Impact of upper airway surgery on CPAP compliance in difficult-to-manage obstructive sleep apnea

Ranju Chandrashekariah, Ziad Shaman, Dennis Auckley
Archives of Otolaryngology—Head & Neck Surgery 2008, 134 (9): 926-30

OBJECTIVE: To study the role of adjunctive upper airway surgery in obese patients with obstructive sleep apnea (OSA) who were poorly compliant with continuous positive airway pressure (CPAP) therapy.

DESIGN: Retrospective study of obese patients with OSA and documented poor CPAP compliance who underwent noncurative upper airway surgery for anatomical obstruction. Data collected included polysomnogram (PSG) parameters, CPAP settings and compliance, and surgical complications.

SETTING: An urban academic county hospital with an 8-bed sleep laboratory. Data were collected retrospectively from 2002 through 2005.

PATIENTS: Subjects who met the following criteria: (1) documented OSA (apnea-hypopnea index [AHI] > or =5.0) treated with CPAP therapy, (2) poor CPAP compliance (<4 hours per night), (3) subjected to upper airway surgery, (4) repeated PSG after surgery revealed persistent OSA (AHI > or = 5) requiring continued treatment with CPAP, and (5) availability of presurgery and postsurgery CPAP compliance data.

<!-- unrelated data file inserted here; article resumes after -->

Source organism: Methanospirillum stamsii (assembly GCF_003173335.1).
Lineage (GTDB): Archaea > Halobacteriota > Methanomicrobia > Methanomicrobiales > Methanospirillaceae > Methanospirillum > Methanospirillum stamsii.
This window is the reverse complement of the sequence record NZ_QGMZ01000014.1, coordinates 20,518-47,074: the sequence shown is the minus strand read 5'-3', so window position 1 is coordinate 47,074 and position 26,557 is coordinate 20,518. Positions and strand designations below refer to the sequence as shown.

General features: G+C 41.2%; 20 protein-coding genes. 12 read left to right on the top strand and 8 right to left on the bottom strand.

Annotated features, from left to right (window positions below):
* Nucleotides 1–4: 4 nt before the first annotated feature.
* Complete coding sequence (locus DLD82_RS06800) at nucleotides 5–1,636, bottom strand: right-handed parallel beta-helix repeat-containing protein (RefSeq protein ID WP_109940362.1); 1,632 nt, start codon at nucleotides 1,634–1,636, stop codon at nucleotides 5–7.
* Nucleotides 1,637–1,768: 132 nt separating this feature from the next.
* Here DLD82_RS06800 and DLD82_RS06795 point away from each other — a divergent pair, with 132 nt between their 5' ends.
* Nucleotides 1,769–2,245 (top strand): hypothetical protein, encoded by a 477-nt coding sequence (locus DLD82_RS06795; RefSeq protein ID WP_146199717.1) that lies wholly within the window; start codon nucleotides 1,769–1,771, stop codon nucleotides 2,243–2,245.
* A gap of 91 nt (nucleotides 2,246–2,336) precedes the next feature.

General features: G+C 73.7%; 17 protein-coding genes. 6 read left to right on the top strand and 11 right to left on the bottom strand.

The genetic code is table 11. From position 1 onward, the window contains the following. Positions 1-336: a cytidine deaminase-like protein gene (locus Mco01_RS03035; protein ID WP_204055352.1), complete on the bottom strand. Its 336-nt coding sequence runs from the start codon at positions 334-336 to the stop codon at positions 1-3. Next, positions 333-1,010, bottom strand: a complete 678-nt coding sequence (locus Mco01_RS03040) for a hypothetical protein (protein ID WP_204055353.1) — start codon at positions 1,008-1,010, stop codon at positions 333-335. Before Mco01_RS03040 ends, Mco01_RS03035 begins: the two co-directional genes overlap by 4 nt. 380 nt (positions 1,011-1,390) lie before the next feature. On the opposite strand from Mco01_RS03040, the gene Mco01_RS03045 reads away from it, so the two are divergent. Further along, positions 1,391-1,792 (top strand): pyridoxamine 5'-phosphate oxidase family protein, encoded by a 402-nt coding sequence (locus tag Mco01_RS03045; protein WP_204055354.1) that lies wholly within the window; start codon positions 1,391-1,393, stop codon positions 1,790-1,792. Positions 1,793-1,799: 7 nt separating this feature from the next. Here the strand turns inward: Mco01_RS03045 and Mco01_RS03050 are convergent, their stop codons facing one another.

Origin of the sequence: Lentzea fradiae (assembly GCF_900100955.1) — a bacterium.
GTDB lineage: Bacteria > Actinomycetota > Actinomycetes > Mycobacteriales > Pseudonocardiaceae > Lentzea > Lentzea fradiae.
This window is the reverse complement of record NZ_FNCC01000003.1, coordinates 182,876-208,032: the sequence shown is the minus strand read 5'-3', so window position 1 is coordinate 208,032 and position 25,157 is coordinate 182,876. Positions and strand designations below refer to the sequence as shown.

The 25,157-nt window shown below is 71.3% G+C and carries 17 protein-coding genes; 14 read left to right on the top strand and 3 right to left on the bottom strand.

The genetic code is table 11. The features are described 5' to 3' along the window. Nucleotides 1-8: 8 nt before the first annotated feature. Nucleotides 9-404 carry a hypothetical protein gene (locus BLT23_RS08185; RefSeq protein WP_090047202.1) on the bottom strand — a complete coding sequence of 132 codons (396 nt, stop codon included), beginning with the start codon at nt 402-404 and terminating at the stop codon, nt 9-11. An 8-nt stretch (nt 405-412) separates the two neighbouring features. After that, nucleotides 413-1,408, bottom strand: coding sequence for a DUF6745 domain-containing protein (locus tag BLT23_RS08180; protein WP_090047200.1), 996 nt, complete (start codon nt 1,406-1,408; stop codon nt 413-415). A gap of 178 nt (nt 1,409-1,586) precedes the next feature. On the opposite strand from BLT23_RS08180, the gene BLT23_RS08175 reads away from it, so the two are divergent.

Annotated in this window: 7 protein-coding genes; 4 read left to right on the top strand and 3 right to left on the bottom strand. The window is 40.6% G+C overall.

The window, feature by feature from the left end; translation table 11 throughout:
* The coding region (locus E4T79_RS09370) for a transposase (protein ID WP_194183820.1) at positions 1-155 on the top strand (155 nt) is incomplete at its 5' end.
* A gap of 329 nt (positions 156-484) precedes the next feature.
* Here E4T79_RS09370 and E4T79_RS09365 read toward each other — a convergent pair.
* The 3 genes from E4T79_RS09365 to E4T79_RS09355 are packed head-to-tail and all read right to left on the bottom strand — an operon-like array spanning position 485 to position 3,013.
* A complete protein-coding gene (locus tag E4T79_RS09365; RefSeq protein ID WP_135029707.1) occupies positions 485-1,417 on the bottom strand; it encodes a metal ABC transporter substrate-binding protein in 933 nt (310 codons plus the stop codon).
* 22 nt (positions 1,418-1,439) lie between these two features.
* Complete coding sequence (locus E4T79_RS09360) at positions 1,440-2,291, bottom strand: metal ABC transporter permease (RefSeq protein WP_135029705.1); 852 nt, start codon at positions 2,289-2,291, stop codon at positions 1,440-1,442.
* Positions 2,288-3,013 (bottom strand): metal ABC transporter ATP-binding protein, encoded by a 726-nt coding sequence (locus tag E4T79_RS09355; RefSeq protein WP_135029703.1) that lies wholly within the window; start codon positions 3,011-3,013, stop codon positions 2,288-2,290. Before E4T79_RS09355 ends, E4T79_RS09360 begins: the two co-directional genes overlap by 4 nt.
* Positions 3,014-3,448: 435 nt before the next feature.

RESULTS: Data from 11 patients were available for analysis. Their PSG parameters revealed the mean AHI (79.0 before surgery vs 30.2 after surgery; P < .001) and mean CPAP pressure setting (11.8 cm H(2)O before surgery vs 10.4 cm H(2)O after surgery; P = .09) improved following surgery. A mean increase of 48.6 minutes in CPAP compliance was noted after surgery (P = .03). Eight of the 11 patients improved their CPAP compliance following surgical intervention, including 5 who improved by more than 1 hour.

CONCLUSION: Upper airway surgery in select patients with OSA may improve CPAP compliance and should be considered as a potential adjunctive therapeutic measure in poorly compliant patients with OSA.

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